Sea monster

Missing image
Picture taken from a Hetzel copy of Twenty Thousand Leagues Under the Sea

Sea monsters are mythical and legendary gigantic sea-dwelling creatures (but see also lake monsters). Marine monsters can take myriad forms: sea dragons, serpents, or multi-armed beasts, slimy or scaly, often spouting jets of water. Often they are pictured threatening ships and boats.

The decorative drawings of heraldic dolphins and sea monsters that were frequently used throughout history to illustrate maps died away with modern cartography. Nonetheless even today there are witnesses who report sea monsters. Such sightings are studied by folklorists and cryptozoologists.

Sea monster accounts are found in virtually all cultures that have contact with the sea. Eyewitness accounts come from all over the world. For example Sir Humphrey Gilbert of Newfoundland (1583) claimed to have encountered a lion-like monster with "glaring eyes". Another account of an encounter with a sea monster comes from July 1734. Hans Egede, a Danish/Norwegian missionary reported that on a voyage to Gothaab/Nuuk on the western coast of Greenland:

[There] appeared a very terrible sea-animal, which raised itself so high above the water, that its head reached above our maintop. It had a long, sharp snout, and blew like a whale, had broad, large flippers, and the body was, as it were, covered with hard skin, and it was very wrinkled and uneven on its skin; moreover on the lower part it was formed like a snake, and when it went under water again, it cast itself backwards, and in doing so it raised it tail above the water, a whole ship length from its body. The evening we had very bad weather.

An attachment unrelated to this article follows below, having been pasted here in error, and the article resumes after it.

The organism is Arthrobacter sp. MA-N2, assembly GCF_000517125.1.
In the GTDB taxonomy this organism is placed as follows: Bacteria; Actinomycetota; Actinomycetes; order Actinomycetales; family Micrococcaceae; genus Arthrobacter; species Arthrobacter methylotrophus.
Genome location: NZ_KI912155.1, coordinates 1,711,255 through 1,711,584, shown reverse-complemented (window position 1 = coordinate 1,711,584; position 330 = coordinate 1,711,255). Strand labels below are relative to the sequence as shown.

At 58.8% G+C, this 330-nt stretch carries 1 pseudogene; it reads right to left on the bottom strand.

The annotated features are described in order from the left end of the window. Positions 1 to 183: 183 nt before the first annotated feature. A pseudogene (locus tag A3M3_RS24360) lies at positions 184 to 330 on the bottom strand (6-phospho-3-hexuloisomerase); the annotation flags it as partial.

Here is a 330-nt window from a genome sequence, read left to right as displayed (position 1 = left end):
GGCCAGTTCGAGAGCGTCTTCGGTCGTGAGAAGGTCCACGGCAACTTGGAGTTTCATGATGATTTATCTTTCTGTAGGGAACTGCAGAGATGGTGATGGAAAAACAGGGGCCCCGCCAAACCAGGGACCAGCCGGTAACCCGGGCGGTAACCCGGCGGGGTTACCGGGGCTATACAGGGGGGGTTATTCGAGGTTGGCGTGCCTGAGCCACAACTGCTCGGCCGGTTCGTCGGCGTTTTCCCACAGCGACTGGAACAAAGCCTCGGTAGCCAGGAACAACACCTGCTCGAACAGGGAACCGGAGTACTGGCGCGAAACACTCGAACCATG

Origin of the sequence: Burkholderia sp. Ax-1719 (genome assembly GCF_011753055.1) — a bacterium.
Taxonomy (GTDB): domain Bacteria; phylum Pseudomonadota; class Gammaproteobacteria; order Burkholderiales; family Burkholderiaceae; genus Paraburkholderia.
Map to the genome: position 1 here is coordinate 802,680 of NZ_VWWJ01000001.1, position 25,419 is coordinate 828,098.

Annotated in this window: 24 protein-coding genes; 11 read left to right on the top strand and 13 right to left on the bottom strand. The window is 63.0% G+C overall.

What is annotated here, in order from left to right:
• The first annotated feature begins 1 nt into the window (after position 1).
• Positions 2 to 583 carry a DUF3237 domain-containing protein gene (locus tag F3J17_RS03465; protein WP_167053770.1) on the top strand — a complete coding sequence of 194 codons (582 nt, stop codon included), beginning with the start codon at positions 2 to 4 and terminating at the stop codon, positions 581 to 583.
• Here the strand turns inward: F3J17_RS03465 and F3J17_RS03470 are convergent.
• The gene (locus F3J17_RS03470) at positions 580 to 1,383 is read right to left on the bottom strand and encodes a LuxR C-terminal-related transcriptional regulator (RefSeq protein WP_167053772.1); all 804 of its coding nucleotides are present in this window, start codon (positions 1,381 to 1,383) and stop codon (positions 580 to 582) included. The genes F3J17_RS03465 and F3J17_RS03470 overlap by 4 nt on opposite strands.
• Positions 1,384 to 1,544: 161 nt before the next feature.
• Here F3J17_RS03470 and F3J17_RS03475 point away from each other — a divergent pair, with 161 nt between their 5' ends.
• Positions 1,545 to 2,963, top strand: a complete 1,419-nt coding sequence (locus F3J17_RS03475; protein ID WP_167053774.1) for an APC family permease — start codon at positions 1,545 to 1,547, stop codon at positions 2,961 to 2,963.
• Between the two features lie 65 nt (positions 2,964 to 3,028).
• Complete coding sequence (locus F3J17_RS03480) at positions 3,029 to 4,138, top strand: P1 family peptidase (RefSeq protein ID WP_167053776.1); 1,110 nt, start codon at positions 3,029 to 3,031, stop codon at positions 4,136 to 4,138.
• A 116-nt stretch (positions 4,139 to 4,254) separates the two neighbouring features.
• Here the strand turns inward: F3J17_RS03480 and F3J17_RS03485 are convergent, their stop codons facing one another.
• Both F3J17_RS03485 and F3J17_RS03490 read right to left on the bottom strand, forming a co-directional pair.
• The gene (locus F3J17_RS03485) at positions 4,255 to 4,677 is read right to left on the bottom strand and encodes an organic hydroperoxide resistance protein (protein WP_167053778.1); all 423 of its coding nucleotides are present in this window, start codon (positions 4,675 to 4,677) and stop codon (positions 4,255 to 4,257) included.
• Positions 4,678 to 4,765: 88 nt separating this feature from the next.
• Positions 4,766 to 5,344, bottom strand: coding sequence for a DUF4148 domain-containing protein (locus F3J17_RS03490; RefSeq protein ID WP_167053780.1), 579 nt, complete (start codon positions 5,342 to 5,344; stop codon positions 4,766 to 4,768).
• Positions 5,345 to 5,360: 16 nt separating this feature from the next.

Other reports are known from the Pacific, Indian and Southern Oceans (e.g. see Heuvelmans 1968).

A more recent development has been the mysterious "Bloop" picked up by hydrophonic equipment since 1997. While matching the audio characteristics of an animal, it is too large to be a whale. Investigations thus far have been inconclusive.

It is debatable what these modern "monsters" might be: possibilities include frilled shark, basking shark, oarfish, giant squid, seiches, and whales. For example Ellis (1999) suggested the Egede monster might have been a giant squid. Other connections are made with possible survivors among the giant marine reptiles of the Jurassic and Cretaceous (see under ichthyosaur and plesiosaur) as well as extinct whales like Basilosaurus. In 1892, Anthonid Cornelis Oudemans, then director of the Royal Zoological Gardens at The Hague saw the publication of his The Great Sea Serpent which suggested that many sea serpent reports were best accounted for as a previously unknown giant, long-necked pinniped.

It is likely that many other reports of sea monsters are misinterpreted sightings of shark and whale carcasses (see below), floating kelp, logs or other flotsam such as abandoned rafts, canoes and fishing nets.


Sea Monster Carcasses

Sea monster corpses have been reported since antiquity (Heuvelmans 1968). The alleged plesiosaur netted by a Japanese trawler off New Zealand caused a sensation in 1977 and was immortalized on a Japanese postage stamp, before it turned out to be the decomposing carcass of a basking shark. Likewise DNA testing confirmed that a sea monster washed up on Fortune Bay, Newfoundland in August 2001 was a sperm whale. Another modern example of a "sea monster" was the strange creature washed up on the Chilean sea shore in July 2003. It was first described as a "mammoth jellyfish as long as a bus" but was later determined to be the corpse of a sperm whale.

Legendary sea monsters

Modern sea monsters of popular culture

Fictional sea monsters

Sea monsters that aren't

The Caspian Sea Monster is a plane.


  • Ellis, R. (1999) In Search of the Giant Squid. Penguin. London.
  • Heuvelmans, B. (1968) In the Wake of the Sea Serpents. Hill & Wang. New York.



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